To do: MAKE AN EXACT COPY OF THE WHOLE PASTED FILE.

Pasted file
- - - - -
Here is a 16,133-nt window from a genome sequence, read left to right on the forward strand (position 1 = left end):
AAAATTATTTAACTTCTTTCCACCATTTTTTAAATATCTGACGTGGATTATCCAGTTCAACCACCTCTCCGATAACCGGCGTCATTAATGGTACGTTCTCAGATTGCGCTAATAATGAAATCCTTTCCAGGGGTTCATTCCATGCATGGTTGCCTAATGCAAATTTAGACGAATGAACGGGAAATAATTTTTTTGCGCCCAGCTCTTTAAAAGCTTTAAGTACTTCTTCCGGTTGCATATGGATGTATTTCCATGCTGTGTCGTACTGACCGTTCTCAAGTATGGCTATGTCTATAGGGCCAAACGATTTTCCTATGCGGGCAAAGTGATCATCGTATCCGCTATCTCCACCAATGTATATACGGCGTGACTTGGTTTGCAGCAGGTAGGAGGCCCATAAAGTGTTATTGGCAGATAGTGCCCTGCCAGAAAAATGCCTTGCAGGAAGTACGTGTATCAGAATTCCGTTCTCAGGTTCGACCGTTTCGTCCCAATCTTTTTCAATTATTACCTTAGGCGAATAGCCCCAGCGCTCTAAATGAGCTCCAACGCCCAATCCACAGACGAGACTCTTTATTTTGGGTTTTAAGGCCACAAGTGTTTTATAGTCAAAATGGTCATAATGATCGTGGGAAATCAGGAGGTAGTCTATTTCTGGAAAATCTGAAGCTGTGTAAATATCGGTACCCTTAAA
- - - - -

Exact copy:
Here is a 16,133-nt window from a genome sequence, read left to right on the forward strand (position 1 = left end):
AAAATTATTTAACTTCTTTCCACCATTTTTTAAATATCTGACGTGGATTATCCAGTTCAACCACCTCTCCGATAACCGGCGTCATTAATGGTACGTTCTCAGATTGCGCTAATAATGAAATCCTTTCCAGGGGTTCATTCCATGCATGGTTGCCTAATGCAAATTTAGACGAATGAACGGGAAATAATTTTTTTGCGCCCAGCTCTTTAAAAGCTTTAAGTACTTCTTCCGGTTGCATATGGATGTATTTCCATGCTGTGTCGTACTGACCGTTCTCAAGTATGGCTATGTCTATAGGGCCAAACGATTTTCCTATGCGGGCAAAGTGATCATCGTATCCGCTATCTCCACCAATGTATATACGGCGTGACTTGGTTTGCAGCAGGTAGGAGGCCCATAAAGTGTTATTGGCAGATAGTGCCCTGCCAGAAAAATGCCTTGCAGGAAGTACGTGTATCAGAATTCCGTTCTCAGGTTCGACCGTTTCGTCCCAATCTTTTTCAATTATTACCTTAGGCGAATAGCCCCAGCGCTCTAAATGAGCTCCAACGCCCAATCCACAGACGAGACTCTTTATTTTGGGTTTTAAGGCCACAAGTGTTTTATAGTCAAAATGGTCATAATGATCGTGGGAAATCAGGAGGTAGTCTATTTCTGGAAAATCTGAAGCTGTGTAAATATCGGTACCCTTAAA